As per my previous article, whilst I am a huge fan of self-publishing, it is important I offer advice on how to write a book synopsis.
Along with a section of your manuscript, the two things that most book publishing agents will ask for when taking submissions, is a cover letter and book synopsis. Book agents receive hundreds of manuscripts every single week, and therefore it’s essential that you can help your manuscript to stand out from the crowd. This is the only way to guarantee that they’ll read it.
In this blog, we’ll provide you with some top tips on how to write a book synopsis.
What is a Book Cover Letter?
A cover letter is a term that you will normally hear associated with job application forms. It is a letter that precedes a CV or application form, introducing you and your skills to the employer. In this case, you need to introduce your work and who you are as an author, with a good cover letter.
When writing a book cover letter, one of the most important things to remember is to keep it fairly short. Your cover letter should consist of 2-3 paragraphs, with a 1 or 2 sentence summary of the book, your experience and why you wrote it. For example:
Dear Mr Rodgers,
I am seeking an agent for my first, Murder In The Valley. The novel, which is about 50,000 words, is a crime thriller set in 1960’s Poland. It tells the story of the love affair between two convicted murderers.
I am a 35 year old retail expert, who has been working on the book for a number of years. I took a Masters in Creative Writing at East Anglia University (where I began working on the novel). The novel is a loose adaptation of my own experiences during a previous trip to Poland, and those recounted to me by my Father. It deals with themes of loss, anger and love.
From looking at your profile, the type of clients that you deal with and the way in which you operate, I would really love the opportunity to work with you. I’d be very grateful if you could consider my manuscript and let me know your thoughts.
I look forward to hearing back from you.
How To Write A Book Synopsis
A book synopsis is generally about 500 words in length, and provides a factual and clear breakdown of the events of a novel. In this section we will look at tips on how to write a book synopsis.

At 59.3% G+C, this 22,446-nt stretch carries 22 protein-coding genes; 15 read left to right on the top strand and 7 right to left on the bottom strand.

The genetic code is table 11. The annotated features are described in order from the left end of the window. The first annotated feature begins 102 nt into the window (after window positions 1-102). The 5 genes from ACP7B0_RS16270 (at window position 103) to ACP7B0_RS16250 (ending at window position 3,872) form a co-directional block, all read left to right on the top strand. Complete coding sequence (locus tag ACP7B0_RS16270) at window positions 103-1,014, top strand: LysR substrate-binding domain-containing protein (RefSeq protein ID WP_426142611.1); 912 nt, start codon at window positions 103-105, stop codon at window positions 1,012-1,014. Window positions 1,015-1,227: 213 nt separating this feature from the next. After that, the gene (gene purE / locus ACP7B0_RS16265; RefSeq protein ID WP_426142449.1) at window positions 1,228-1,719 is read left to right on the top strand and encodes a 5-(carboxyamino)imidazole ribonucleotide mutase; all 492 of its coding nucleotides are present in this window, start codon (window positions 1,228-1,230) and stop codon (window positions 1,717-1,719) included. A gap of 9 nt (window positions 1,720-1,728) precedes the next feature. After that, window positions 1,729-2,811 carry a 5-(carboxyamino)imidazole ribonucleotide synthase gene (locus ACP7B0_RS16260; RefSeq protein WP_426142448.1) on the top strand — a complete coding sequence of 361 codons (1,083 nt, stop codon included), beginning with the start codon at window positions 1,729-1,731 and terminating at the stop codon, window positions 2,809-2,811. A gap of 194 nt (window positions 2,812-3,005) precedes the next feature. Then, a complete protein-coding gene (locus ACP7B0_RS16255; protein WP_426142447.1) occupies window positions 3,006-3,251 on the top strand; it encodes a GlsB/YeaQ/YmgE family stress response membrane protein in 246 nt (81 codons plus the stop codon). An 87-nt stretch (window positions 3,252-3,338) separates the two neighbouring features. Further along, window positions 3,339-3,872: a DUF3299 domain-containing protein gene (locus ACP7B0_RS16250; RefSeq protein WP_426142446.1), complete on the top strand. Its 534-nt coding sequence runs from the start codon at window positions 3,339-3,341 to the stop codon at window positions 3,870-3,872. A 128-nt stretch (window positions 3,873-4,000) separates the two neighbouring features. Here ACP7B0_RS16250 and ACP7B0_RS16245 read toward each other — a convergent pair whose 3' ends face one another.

Along with your cover letter and manuscript, a book synopsis will be a critical element in persuading the agent that your work is interesting enough to pursue. Normally, the agent will look at the cover letter first, and then if they are interested will read the manuscript, before reading the book synopsis. The reason for this is that a book synopsis gives the agent a better idea of what your whole plot is about, rather than just the quality and style of your writing/prose, as shown by the manuscript. Think about it like this:
-Your cover letter tells the agent who you are.
-The manuscript tells the agent how you write.
-The synopsis tells the agent what you write.
One mistake that many authors make when creating their synopsis, or learning how to write a book synopsis, is that they try to make the synopsis too descriptive or flowery. As strange as it may seem, the synopsis is meant to be boring.
While you can add 1 or 2 sentences to make it seem more interesting and exciting, the bottom line is that all the synopsis is there for is to give a clear overview of the plotline. Have you ever been onto Wikipedia, and read the synopsis for a book? While I’m not suggesting you use Wikipedia as a guideline, almost all (good) book synopses on the site will be factual and to the point, and that’s how you should approach your own.
Here are some top tips for creating a winning synopsis:
-Write your character names in bold. This will make it easy for the agent to understand who is who.
-If the book is extremely long, separate the synopsis into acts. For example, Act 1, Act 2 and Act 3. DON’T list every single chapter and every single event that happens within the chapter. Make sure it’s completely relevant to the plot as whole.
-Presentation. It goes without saying that you need to make sure your synopsis (and your cover letter) are presented and written well. This means checking grammar, spelling and punctuation as thoroughly as you possibly can before submission. Don’t expect agents to give your manuscript so much as a 2nd glance if the preceding documents haven’t been proofread properly.